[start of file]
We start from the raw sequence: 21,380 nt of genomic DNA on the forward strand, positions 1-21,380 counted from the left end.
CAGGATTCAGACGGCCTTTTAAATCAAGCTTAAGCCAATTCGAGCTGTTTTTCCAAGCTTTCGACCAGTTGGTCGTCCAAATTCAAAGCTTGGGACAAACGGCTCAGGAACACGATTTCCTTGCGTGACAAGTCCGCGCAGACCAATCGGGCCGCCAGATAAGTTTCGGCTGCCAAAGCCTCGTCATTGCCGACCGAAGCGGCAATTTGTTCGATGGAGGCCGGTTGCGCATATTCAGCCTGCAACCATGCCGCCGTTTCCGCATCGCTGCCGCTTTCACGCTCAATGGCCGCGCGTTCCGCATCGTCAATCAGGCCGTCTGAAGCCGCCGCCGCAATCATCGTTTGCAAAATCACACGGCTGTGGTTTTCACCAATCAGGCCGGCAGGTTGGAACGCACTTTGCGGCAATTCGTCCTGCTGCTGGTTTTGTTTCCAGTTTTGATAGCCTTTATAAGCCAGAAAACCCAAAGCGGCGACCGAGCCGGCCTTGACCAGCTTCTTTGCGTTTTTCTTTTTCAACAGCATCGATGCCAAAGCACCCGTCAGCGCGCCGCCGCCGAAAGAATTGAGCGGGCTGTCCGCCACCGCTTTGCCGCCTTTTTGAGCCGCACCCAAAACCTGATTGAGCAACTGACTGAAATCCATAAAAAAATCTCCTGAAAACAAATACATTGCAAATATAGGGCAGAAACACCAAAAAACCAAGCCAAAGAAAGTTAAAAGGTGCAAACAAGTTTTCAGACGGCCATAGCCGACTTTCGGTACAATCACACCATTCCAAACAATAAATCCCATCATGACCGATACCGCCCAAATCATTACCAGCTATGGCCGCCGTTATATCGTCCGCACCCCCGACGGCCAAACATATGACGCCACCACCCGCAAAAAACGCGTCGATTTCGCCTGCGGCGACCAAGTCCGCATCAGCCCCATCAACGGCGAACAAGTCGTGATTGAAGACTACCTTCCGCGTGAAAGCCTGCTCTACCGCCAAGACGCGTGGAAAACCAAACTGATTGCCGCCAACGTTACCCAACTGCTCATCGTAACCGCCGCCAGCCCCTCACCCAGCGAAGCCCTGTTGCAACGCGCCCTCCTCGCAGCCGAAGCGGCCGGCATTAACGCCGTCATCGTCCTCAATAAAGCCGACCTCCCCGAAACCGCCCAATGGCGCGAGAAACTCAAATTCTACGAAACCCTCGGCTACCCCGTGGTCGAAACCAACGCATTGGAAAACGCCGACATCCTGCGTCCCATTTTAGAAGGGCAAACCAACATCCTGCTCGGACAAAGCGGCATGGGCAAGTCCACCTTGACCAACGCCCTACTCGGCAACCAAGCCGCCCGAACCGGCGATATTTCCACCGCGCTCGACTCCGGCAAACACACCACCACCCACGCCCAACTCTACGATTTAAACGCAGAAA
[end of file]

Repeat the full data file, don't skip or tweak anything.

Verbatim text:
We start from the raw sequence: 21,380 nt of genomic DNA on the forward strand, positions 1-21,380 counted from the left end.
CAGGATTCAGACGGCCTTTTAAATCAAGCTTAAGCCAATTCGAGCTGTTTTTCCAAGCTTTCGACCAGTTGGTCGTCCAAATTCAAAGCTTGGGACAAACGGCTCAGGAACACGATTTCCTTGCGTGACAAGTCCGCGCAGACCAATCGGGCCGCCAGATAAGTTTCGGCTGCCAAAGCCTCGTCATTGCCGACCGAAGCGGCAATTTGTTCGATGGAGGCCGGTTGCGCATATTCAGCCTGCAACCATGCCGCCGTTTCCGCATCGCTGCCGCTTTCACGCTCAATGGCCGCGCGTTCCGCATCGTCAATCAGGCCGTCTGAAGCCGCCGCCGCAATCATCGTTTGCAAAATCACACGGCTGTGGTTTTCACCAATCAGGCCGGCAGGTTGGAACGCACTTTGCGGCAATTCGTCCTGCTGCTGGTTTTGTTTCCAGTTTTGATAGCCTTTATAAGCCAGAAAACCCAAAGCGGCGACCGAGCCGGCCTTGACCAGCTTCTTTGCGTTTTTCTTTTTCAACAGCATCGATGCCAAAGCACCCGTCAGCGCGCCGCCGCCGAAAGAATTGAGCGGGCTGTCCGCCACCGCTTTGCCGCCTTTTTGAGCCGCACCCAAAACCTGATTGAGCAACTGACTGAAATCCATAAAAAAATCTCCTGAAAACAAATACATTGCAAATATAGGGCAGAAACACCAAAAAACCAAGCCAAAGAAAGTTAAAAGGTGCAAACAAGTTTTCAGACGGCCATAGCCGACTTTCGGTACAATCACACCATTCCAAACAATAAATCCCATCATGACCGATACCGCCCAAATCATTACCAGCTATGGCCGCCGTTATATCGTCCGCACCCCCGACGGCCAAACATATGACGCCACCACCCGCAAAAAACGCGTCGATTTCGCCTGCGGCGACCAAGTCCGCATCAGCCCCATCAACGGCGAACAAGTCGTGATTGAAGACTACCTTCCGCGTGAAAGCCTGCTCTACCGCCAAGACGCGTGGAAAACCAAACTGATTGCCGCCAACGTTACCCAACTGCTCATCGTAACCGCCGCCAGCCCCTCACCCAGCGAAGCCCTGTTGCAACGCGCCCTCCTCGCAGCCGAAGCGGCCGGCATTAACGCCGTCATCGTCCTCAATAAAGCCGACCTCCCCGAAACCGCCCAATGGCGCGAGAAACTCAAATTCTACGAAACCCTCGGCTACCCCGTGGTCGAAACCAACGCATTGGAAAACGCCGACATCCTGCGTCCCATTTTAGAAGGGCAAACCAACATCCTGCTCGGACAAAGCGGCATGGGCAAGTCCACCTTGACCAACGCCCTACTCGGCAACCAAGCCGCCCGAACCGGCGATATTTCCACCGCGCTCGACTCCGGCAAACACACCACCACCCACGCCCAACTCTACGATTTAAACGCAGAAA